Oh, boy: its sounds like we have Mom Twins: fiercely independent and not going out without a fight. (And I’m an only, too)

It sounds like the hip surgery + hospitalization + rehab have brought on delirium, which can take a long time to go back to baseline.

I think since this is still recent, you have a window of opportunity to get her back into rehab...I’d recommend looking at a nursing home that has a memory care unit, and a geriatric psychiatrist on staff. Blame the move on her doctor, “to get her stronger, without the walker”. And if you are considering placement, it’s a good way to slide into it after rehab (that’s how I did it with my mom). She wasn’t happy for weeks, but eventually adjusted (meds helped, too). Keep in mind, the best place for your mom may not be the closest one to you/your family, mom is 45 mins away because I didn’t like any of the local places.

Posted: Wednesday, September 11, 2019 7:01 PM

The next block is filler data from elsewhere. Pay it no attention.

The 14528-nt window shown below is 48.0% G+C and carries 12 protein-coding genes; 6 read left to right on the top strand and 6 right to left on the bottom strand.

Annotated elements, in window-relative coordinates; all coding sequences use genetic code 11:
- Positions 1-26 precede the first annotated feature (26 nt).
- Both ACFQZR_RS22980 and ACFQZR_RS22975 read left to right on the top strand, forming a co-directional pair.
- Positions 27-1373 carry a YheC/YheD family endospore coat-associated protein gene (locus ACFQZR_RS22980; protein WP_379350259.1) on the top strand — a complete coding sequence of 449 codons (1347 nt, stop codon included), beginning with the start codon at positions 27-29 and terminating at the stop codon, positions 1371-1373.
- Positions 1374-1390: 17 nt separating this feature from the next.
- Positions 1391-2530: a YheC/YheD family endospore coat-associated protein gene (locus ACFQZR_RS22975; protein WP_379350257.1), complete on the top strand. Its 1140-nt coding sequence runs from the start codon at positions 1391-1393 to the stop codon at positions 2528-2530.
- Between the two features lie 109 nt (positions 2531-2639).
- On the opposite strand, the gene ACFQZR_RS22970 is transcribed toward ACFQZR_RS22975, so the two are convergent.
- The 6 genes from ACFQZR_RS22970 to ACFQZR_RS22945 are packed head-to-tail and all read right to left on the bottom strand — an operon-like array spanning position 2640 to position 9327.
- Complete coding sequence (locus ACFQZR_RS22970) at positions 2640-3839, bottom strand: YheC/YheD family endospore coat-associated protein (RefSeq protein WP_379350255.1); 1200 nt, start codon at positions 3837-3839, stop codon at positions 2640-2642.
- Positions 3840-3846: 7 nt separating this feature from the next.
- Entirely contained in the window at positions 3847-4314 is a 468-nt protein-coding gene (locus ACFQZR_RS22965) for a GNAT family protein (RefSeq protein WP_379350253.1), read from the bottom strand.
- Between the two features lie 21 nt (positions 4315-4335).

Joined: 12/4/2011
Posts: 18335

How do I? What do I do? 

You can not fix this. Your husband has a point but that is not going to keep you from being distressed.

Some of what you post is very common behavior. You are going to have a struggle if you try to reason with your mother. I suggest, instead that you pour yourself into dementia 101. that means that you learn how to help your mother....a way that works for her.

There is a lots to learn and the people here know the ropes so read all the posts you can. Also read the site. It is listed right next to the sign in at the top of the page.

Then google Teepa Snow going home. It will begin to teach you about validation and diversion...the best tools you will have..

Then go to your library and check out any book by Naomi Feil. 

There is a lot to learn but every bit will be worthwhile.

Before I forget, let me remind you that any hospital/rehab/etc takes a huge toll on our loved ones. Those places are not trained to care for anyone with dementia. 

Do start your search for a MC. Most important is the training staff has. If they can not tell you what training program they use and just tell you they have a lot of experience  go to the next one. Training is far more important than looks or food!

You are going to be OK. 

Posted: Wednesday, September 11, 2019 7:37 PM
Joined: 10/24/2018
Posts: 972